Dudley’s argument here reminds me of things said by both Fred Clark (author of The Slacktivist) and Randall Balmer (author of Mine Eyes Have Seen the Glory: A Journey into the Evangelical Subculture in America). Even Mark Noll (author of The Scandal of the Evangelical Mind) has made similar arguments. These are evangelicals who are concerned about the incredibly anti-intellectual and ahistorical character of popular evangelicalism today. Their arguments are often framed in an effort to convince their fellow evangelicals. Theirs is a desire to reform evangelicalism and change the shape it takes today, a desire born not out of an antipathy to evangelicalism but  rather out of a desire to correct its errors and revise its interpretations so as to better reflect reality and better serve the spiritual, intellectual, and physical needs of its constituents.

In his last chapter, Dudley explains the historical background of Christian views of creation and evolution more generally and evangelical views more specifically, revealing that young earth creationism is actually a relatively recent development, and that the fundamentalists of a century ago nearly universally rejected it in favor of an old earth. Dudley also explains the problems that result from evangelicals’ rejection of science, connecting evangelicals’ embrace of creationism to a widespread evangelical willingness to reject both science and past theological views.

Dudley finishes with a call to his fellow evangelicals, a call for either reform, if possible, or a split within evangelicalism not unlike evangelicalism’s own split from fundamentalism in the years surrounding World War II.

If neo-evangelicalism cannot be reformed, then disillusioned evangelicals should follow the model set by a previous generation of evangelicals. They should break ties with today’s evangelical culture, take cries from the old guard of “liberal” and “heresy” with a grain of salt, and start a new kind of evangelical Christianity. This would be an evangelical Christianity that embraces sound science, which requires ending the war against evolution. It would be an evangelical Christianity that recognizes the diverse expressions orthodox theology can take — from evangelicalism, to mainline Protestantism, to Catholicism and Greek Orthodox — but nonetheless carries on many distinctive features of the evangelical tradition. It would be an evangelical Christianity that realizes its reading of the Bible is always already governed by theology and politics, that cares more about the character of its adherents than whether or not they follow all the rules, that is more interested in the argument than the conclusion, and that puts more weight on the common beliefs that unite than the boundaries that divide.

While I no longer believe in God and Dudley still does, I found his book extremely important on two levels. First, Dudley provides the history and background to contextualize evangelicals’ modern interventions in science and politics. When I first began exploring the beliefs I had been taught growing up, it was this historicization I found most fascinating – and most challenging to my beliefs. There is nothing that removes the veneer of infallibility like learning where a belief came from, how it developed, when, and why. What I found opened my mind to questions, to rethinking the beliefs I had been so sure of, and to forming new beliefs. The information Dudley provides here, then, can be used to challenge popular evangelical positions and beliefs.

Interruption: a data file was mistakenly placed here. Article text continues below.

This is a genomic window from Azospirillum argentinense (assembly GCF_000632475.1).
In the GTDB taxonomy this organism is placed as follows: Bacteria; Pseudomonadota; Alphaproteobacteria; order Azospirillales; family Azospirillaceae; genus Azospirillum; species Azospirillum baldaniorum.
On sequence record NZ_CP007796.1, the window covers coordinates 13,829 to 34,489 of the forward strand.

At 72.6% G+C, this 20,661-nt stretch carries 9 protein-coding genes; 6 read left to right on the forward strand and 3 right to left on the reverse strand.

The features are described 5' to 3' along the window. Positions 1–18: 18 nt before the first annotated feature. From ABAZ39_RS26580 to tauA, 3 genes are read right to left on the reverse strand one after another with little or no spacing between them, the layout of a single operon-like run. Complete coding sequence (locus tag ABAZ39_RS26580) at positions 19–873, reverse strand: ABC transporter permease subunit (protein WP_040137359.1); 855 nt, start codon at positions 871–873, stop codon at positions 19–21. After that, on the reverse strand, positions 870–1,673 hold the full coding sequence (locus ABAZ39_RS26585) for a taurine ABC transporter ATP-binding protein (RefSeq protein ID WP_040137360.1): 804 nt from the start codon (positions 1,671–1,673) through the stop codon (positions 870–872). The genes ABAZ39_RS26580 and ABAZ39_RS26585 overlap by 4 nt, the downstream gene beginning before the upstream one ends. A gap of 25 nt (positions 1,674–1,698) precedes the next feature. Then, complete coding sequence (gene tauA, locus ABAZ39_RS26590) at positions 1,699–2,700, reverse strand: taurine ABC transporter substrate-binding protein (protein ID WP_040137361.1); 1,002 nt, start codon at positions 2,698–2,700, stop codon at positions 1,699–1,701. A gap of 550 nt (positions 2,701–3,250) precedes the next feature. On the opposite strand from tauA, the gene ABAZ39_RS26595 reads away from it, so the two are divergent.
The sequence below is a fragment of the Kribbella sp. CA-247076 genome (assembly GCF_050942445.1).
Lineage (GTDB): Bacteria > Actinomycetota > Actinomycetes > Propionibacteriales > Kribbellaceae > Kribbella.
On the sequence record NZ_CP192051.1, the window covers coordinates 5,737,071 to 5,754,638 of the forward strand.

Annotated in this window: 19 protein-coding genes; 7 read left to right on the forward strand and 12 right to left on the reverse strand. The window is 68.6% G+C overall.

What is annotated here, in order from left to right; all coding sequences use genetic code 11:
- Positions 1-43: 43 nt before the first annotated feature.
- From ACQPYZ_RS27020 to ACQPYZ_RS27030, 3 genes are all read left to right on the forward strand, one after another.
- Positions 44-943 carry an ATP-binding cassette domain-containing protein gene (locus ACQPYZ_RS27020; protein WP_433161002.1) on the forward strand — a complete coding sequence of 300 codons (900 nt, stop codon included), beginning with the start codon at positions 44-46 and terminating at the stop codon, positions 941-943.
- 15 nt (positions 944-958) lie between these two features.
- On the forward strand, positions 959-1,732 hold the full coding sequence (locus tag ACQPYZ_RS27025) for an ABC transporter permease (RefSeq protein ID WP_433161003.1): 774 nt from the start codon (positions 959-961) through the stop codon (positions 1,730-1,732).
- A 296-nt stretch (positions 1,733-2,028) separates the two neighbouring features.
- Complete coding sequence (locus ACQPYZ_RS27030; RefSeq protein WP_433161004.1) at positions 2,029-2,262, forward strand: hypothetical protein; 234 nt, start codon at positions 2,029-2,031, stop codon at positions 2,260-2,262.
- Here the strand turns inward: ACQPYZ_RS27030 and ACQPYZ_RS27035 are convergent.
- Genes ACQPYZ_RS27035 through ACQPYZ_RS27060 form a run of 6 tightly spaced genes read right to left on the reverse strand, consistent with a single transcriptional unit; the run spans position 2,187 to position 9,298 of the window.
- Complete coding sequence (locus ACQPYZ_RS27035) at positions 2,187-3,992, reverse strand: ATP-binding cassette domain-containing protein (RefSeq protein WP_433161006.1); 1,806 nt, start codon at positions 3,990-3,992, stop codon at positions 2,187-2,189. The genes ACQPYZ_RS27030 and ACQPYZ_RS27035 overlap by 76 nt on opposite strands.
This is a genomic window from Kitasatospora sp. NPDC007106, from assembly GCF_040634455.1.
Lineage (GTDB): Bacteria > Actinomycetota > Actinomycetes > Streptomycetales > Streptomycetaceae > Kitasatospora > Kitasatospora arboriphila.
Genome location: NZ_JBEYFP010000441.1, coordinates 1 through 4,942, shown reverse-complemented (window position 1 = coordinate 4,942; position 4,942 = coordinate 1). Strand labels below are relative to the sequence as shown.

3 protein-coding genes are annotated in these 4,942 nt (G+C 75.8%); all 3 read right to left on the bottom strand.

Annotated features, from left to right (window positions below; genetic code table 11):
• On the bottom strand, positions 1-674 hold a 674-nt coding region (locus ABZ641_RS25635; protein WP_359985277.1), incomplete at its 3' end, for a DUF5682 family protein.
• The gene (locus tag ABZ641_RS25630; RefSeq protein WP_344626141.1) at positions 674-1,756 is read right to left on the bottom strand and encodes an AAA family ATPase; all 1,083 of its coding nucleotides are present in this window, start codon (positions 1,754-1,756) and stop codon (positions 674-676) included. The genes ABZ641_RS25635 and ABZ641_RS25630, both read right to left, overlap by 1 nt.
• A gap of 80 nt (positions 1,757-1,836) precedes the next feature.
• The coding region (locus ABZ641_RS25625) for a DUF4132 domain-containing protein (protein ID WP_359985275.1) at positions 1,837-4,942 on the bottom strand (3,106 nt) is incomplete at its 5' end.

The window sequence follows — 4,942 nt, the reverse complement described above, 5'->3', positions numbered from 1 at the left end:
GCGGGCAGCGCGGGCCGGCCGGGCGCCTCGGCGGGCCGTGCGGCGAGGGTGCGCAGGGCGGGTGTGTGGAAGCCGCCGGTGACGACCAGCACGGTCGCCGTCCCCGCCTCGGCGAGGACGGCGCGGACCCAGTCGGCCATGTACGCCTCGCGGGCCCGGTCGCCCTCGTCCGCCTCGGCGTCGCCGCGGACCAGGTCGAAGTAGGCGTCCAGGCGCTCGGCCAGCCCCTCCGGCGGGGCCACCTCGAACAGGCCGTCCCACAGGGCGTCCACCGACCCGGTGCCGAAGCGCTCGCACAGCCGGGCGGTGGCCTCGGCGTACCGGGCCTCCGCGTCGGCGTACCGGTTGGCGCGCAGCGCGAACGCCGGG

Second, I think people like Dudley, Balmer, Fred, and Noll have a better chance than I of reaching and influencing many evangelicals, and helping evangelical Christians bring their beliefs more in line with critical thinking, compassion, and reality is always a success. I applaud their efforts to reform their faith tradition, and I am confident that their success would contribute to both the decline of the Christian Right and an increase in human happiness. I especially applaud Dudley’s desire to challenge the heresy hunts so common in evangelical Christianity. As Dudley says,

I used to believe that evangelical Christians really were bringing light to a dark culture, representing the author of truth, love, and harmony to a hurting  broken world. Now I believe evangelical Christianity has done more harm than good in the political sphere, that it has rallied behind beliefs that are untrue and supported policies that hurt others. My despair is deepened when I hear from other evangelicalism like me, who went off to college, studied hard and tried to embrace a more nuanced version of Christian faith, and found themselves returning home as outsiders, having failed too many of their culture’s litmus tests for true belief.

But these rejected evangelicals also give me hope.